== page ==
Roy Lichtenstein (American, 1923–1997) was a leading figure of the Pop Art movement, creating a variety of paintings and sculptures in a signature, comic book aesthetic. He worked from images in newspaper ads and comic strips, appropriating both their subject matter and style, developing a technique that mimicked the screen-printed Ben-Day dots used in print media. One his most famous works, Drowning Girl (1963), features an image from the DC Comic Secret Love #83, and depicts a crying woman as she is covered by waves, accompanied by the melodramatic caption: “I don’t care! I’d rather sink—than call Brad for help!”
Born in New York, NY, Lichtenstein attended the Art Students League during his teenage years before enrolling at Ohio State University to study art. In 1943, Lichtenstein was drafted into the army, serving for three years before returning to school. In 1949 he received an MFA, and continued to teach and paint in Ohio for several years. His early 1950s works, painted in a European Modernist style, frequently depict uniquely “American” subjects, including scenes of western expansion and an adaptation of Emanuel Gottlieb Leutze’s famous Washington Crossing the Delaware (1871).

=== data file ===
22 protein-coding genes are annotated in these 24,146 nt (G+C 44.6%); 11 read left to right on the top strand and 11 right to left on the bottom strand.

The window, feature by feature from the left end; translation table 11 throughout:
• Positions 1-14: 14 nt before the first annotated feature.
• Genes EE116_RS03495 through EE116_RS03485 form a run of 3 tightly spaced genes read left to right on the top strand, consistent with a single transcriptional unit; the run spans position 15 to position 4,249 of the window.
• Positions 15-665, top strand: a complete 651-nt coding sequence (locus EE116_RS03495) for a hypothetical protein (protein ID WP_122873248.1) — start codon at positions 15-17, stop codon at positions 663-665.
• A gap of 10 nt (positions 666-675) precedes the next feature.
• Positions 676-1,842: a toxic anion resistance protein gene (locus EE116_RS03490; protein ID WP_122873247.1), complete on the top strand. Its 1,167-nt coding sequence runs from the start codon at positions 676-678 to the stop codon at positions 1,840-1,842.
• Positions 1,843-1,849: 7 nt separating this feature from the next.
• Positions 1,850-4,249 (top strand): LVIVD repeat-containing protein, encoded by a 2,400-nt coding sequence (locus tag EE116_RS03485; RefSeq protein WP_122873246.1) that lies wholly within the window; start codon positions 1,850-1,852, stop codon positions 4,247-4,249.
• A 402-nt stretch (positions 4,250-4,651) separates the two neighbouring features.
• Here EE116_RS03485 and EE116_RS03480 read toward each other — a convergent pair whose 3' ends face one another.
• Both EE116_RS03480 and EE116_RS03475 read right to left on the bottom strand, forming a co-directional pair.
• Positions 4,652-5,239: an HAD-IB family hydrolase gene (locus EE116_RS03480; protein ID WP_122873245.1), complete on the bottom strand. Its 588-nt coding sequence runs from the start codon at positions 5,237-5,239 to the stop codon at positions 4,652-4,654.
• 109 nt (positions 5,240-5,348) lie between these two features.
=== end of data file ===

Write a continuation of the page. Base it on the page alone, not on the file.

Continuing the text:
In the 1960s, Lichtenstein moved to New Jersey to teach at Rutgers University, and began his iconic comic strip works, which marked a distinct break with his previous aesthetic. Lichtenstein was motivated to create works that no one would want to hang on the walls, later commenting, “The one thing everyone hated was commercial art; apparently they didn’t hate that enough, either.” A solo show of such works at the Leo Castelli Gallery in 1962 garnered him critical acclaim and notoriety in the art world. His work continued to incorporate pop culture themes, displaying static images of figures, brushstrokes, landscapes, mirrors, reflections, and other subject matter in an ironic style. His later works feature close examinations of illusionism and the representation of reality in art. A very prolific, celebrated, and sought-after artist, Lichtenstein created many public sculptures during his lifetime, and his work has been the subject of many retrospectives around the world. He died in New York City in 1997, at 74 years old.